The central Sonoma Plaza serves as the shopping hub in the area with high-end boutiques, souvenir shops and specialty stores lining the streets. Find any nostalgic toy, game or candy imaginable at Tiddle E Winks Vintage 5 & Dime. This charming vintage shop sells unique, retro-inspired gifts for the inner 50s child in everyone. For your kitchen needs, head to Sign of the Bear Kitchenware for high-quality staples and hard-to-find culinary gadgets. The handcrafted wooden dishes and local restaurant cookbooks serve as perfect gifts for the chef in your life.

In addition to Whole Foods Market and Safeway that service the area, Sonoma Market provides residents with a local option for everyday groceries, artisan goods and health foods. For seasonal and locally grown produce, head to the Sonoma Valley Certified Farmer’s Market on Friday mornings or the Valley of the Moon Certified Farmer’s Market on Tuesday nights from May to October.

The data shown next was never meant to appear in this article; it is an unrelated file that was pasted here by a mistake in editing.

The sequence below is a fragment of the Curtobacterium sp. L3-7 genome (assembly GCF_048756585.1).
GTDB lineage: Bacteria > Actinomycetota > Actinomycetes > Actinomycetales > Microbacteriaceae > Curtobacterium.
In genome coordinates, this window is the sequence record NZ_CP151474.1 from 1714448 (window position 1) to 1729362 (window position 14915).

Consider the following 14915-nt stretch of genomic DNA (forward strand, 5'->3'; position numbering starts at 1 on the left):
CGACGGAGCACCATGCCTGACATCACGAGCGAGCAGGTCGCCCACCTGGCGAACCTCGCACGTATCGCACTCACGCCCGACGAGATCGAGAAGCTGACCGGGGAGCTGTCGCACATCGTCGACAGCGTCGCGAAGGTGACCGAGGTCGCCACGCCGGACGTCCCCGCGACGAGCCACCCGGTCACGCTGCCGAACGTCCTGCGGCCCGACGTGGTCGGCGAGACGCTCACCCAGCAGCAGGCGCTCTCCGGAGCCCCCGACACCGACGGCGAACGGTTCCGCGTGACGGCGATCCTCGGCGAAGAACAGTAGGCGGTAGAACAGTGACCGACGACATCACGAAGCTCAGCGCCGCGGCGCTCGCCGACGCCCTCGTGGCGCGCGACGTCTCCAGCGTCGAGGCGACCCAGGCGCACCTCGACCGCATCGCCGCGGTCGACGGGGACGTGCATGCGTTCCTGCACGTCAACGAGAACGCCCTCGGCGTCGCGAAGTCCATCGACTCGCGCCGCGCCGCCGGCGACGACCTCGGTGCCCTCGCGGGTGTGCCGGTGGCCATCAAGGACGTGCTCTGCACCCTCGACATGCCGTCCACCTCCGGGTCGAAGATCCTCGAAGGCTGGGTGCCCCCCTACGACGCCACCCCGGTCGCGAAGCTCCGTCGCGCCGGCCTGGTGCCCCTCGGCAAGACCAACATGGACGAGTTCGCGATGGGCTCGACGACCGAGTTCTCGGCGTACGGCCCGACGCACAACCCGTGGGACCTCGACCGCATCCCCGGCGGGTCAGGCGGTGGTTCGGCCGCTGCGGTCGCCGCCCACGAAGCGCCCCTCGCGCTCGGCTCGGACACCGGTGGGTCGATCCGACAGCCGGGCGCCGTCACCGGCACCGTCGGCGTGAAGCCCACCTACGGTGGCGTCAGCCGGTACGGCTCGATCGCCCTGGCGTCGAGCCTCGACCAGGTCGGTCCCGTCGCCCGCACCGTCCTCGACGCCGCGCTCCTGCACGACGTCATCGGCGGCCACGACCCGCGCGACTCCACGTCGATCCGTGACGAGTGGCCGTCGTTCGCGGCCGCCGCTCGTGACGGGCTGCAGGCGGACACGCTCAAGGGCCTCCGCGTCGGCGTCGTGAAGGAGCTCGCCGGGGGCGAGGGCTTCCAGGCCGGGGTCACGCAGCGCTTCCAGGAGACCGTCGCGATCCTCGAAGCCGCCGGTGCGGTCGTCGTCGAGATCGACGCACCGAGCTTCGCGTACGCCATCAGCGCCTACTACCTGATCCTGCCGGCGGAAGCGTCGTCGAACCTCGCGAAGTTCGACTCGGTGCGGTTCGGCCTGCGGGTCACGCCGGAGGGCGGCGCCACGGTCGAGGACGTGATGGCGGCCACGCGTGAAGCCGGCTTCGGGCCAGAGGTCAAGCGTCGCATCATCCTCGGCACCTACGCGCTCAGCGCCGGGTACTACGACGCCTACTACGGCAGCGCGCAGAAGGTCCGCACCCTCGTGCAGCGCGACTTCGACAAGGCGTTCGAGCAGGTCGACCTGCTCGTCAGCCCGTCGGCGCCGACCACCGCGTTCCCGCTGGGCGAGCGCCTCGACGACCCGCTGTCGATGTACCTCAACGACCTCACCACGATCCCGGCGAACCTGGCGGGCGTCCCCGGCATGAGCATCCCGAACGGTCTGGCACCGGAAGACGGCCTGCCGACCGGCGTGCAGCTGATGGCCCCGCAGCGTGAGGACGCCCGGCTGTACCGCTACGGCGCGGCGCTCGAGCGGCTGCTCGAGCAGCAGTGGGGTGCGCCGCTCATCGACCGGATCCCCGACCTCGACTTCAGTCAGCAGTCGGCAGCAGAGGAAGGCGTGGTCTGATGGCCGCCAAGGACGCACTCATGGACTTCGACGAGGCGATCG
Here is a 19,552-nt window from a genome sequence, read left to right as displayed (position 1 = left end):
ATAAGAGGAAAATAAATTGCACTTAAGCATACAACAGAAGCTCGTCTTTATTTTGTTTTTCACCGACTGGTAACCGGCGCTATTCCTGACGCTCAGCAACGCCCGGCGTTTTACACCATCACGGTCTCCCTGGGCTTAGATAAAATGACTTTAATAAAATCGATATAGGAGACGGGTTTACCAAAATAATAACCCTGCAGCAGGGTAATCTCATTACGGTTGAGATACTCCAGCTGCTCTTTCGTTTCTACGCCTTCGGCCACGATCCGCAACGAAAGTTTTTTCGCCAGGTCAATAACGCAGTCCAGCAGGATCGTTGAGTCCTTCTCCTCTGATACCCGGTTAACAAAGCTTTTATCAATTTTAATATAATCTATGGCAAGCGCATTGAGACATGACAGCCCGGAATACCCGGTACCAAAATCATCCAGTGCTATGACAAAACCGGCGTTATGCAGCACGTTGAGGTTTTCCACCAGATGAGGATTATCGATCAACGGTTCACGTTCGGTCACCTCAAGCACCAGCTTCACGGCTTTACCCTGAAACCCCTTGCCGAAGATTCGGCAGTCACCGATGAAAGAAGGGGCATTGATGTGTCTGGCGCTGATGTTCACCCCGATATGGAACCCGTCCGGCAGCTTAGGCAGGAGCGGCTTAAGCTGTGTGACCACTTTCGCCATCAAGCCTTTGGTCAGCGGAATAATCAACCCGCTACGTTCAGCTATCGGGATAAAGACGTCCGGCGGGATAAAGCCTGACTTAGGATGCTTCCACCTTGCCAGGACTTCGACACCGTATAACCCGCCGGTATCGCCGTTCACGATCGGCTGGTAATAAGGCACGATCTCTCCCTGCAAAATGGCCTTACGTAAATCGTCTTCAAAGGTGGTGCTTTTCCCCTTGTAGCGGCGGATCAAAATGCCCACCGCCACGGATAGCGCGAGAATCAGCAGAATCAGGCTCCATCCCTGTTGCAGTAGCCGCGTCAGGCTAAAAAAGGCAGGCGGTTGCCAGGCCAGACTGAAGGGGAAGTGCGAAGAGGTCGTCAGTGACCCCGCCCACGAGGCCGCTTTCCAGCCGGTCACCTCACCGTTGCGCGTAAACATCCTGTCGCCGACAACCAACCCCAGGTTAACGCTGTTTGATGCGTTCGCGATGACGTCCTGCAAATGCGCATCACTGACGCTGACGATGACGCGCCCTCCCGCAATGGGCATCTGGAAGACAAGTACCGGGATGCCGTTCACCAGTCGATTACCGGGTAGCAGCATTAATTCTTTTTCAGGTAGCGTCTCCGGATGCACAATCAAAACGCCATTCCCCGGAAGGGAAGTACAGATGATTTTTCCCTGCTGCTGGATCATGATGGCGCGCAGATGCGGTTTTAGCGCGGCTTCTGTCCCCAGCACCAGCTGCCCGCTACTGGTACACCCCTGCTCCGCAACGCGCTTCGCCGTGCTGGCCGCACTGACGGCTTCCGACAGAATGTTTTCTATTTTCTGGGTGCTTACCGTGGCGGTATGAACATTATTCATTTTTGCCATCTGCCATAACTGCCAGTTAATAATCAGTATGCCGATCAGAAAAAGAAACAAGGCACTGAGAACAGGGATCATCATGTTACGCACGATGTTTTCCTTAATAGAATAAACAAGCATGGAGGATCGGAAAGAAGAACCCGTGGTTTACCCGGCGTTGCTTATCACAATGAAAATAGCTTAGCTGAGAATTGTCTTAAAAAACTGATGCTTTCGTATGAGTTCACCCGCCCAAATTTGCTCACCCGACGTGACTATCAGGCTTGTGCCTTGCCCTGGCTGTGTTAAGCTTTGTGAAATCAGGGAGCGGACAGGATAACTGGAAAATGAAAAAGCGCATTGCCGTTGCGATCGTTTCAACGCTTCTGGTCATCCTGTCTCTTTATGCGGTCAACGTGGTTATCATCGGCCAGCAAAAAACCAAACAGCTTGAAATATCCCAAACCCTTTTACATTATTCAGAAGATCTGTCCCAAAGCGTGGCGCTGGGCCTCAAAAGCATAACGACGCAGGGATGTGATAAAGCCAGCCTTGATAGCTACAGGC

Within the central Sonoma Plaza lies a public park equipped with a duck and fish pond, old historical trees, a children’s playground, a rose garden and picnic tables. The Sonoma Plaza hosts a number of festivals throughout the summer every year, such as the Ox Roast, the Vintage Car Festival and the 4th of July Parade. The nearby 5-acre Depot Park also provides residents with a free area to hold barbecues, play fetch with a dog or enjoy a game of bocce ball. In addition, Depot Park houses an old-fashioned train and history museum on its grounds, open to the public year-round.